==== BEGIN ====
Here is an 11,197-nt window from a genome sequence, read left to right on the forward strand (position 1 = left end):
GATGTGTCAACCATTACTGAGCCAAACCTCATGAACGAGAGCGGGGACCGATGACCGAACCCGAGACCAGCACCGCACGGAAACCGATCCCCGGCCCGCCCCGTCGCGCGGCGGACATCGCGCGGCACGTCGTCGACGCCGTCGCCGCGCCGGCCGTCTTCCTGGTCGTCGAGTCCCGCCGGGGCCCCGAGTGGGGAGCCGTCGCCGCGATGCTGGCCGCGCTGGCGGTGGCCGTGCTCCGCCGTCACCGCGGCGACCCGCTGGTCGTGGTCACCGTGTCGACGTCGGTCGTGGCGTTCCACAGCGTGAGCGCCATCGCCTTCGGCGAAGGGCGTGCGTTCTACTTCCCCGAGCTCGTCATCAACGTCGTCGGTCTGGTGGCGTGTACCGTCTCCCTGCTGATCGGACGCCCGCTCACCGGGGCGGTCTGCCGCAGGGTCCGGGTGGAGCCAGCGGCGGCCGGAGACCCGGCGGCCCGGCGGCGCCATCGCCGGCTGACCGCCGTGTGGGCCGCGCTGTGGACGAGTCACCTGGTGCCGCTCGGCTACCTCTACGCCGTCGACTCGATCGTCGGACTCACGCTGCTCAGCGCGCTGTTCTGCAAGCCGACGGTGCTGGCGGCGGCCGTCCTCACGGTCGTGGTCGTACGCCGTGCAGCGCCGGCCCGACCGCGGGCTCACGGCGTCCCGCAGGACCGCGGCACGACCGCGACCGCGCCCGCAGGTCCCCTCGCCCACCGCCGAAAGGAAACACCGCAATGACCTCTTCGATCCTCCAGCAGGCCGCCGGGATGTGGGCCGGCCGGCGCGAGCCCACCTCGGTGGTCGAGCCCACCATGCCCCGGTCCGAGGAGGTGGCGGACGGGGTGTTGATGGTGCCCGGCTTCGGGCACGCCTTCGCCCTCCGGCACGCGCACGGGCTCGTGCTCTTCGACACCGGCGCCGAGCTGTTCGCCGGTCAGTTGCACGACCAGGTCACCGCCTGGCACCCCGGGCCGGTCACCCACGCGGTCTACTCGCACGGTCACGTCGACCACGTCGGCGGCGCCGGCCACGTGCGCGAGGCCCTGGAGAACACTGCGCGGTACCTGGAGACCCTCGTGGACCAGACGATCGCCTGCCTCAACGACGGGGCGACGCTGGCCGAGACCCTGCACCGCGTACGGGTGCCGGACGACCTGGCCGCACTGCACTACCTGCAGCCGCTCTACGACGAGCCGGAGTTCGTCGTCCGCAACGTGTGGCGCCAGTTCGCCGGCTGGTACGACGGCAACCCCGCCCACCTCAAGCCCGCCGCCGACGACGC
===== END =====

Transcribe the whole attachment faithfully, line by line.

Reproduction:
Here is an 11,197-nt window from a genome sequence, read left to right on the forward strand (position 1 = left end):
GATGTGTCAACCATTACTGAGCCAAACCTCATGAACGAGAGCGGGGACCGATGACCGAACCCGAGACCAGCACCGCACGGAAACCGATCCCCGGCCCGCCCCGTCGCGCGGCGGACATCGCGCGGCACGTCGTCGACGCCGTCGCCGCGCCGGCCGTCTTCCTGGTCGTCGAGTCCCGCCGGGGCCCCGAGTGGGGAGCCGTCGCCGCGATGCTGGCCGCGCTGGCGGTGGCCGTGCTCCGCCGTCACCGCGGCGACCCGCTGGTCGTGGTCACCGTGTCGACGTCGGTCGTGGCGTTCCACAGCGTGAGCGCCATCGCCTTCGGCGAAGGGCGTGCGTTCTACTTCCCCGAGCTCGTCATCAACGTCGTCGGTCTGGTGGCGTGTACCGTCTCCCTGCTGATCGGACGCCCGCTCACCGGGGCGGTCTGCCGCAGGGTCCGGGTGGAGCCAGCGGCGGCCGGAGACCCGGCGGCCCGGCGGCGCCATCGCCGGCTGACCGCCGTGTGGGCCGCGCTGTGGACGAGTCACCTGGTGCCGCTCGGCTACCTCTACGCCGTCGACTCGATCGTCGGACTCACGCTGCTCAGCGCGCTGTTCTGCAAGCCGACGGTGCTGGCGGCGGCCGTCCTCACGGTCGTGGTCGTACGCCGTGCAGCGCCGGCCCGACCGCGGGCTCACGGCGTCCCGCAGGACCGCGGCACGACCGCGACCGCGCCCGCAGGTCCCCTCGCCCACCGCCGAAAGGAAACACCGCAATGACCTCTTCGATCCTCCAGCAGGCCGCCGGGATGTGGGCCGGCCGGCGCGAGCCCACCTCGGTGGTCGAGCCCACCATGCCCCGGTCCGAGGAGGTGGCGGACGGGGTGTTGATGGTGCCCGGCTTCGGGCACGCCTTCGCCCTCCGGCACGCGCACGGGCTCGTGCTCTTCGACACCGGCGCCGAGCTGTTCGCCGGTCAGTTGCACGACCAGGTCACCGCCTGGCACCCCGGGCCGGTCACCCACGCGGTCTACTCGCACGGTCACGTCGACCACGTCGGCGGCGCCGGCCACGTGCGCGAGGCCCTGGAGAACACTGCGCGGTACCTGGAGACCCTCGTGGACCAGACGATCGCCTGCCTCAACGACGGGGCGACGCTGGCCGAGACCCTGCACCGCGTACGGGTGCCGGACGACCTGGCCGCACTGCACTACCTGCAGCCGCTCTACGACGAGCCGGAGTTCGTCGTCCGCAACGTGTGGCGCCAGTTCGCCGGCTGGTACGACGGCAACCCCGCCCACCTCAAGCCCGCCGCCGACGACGC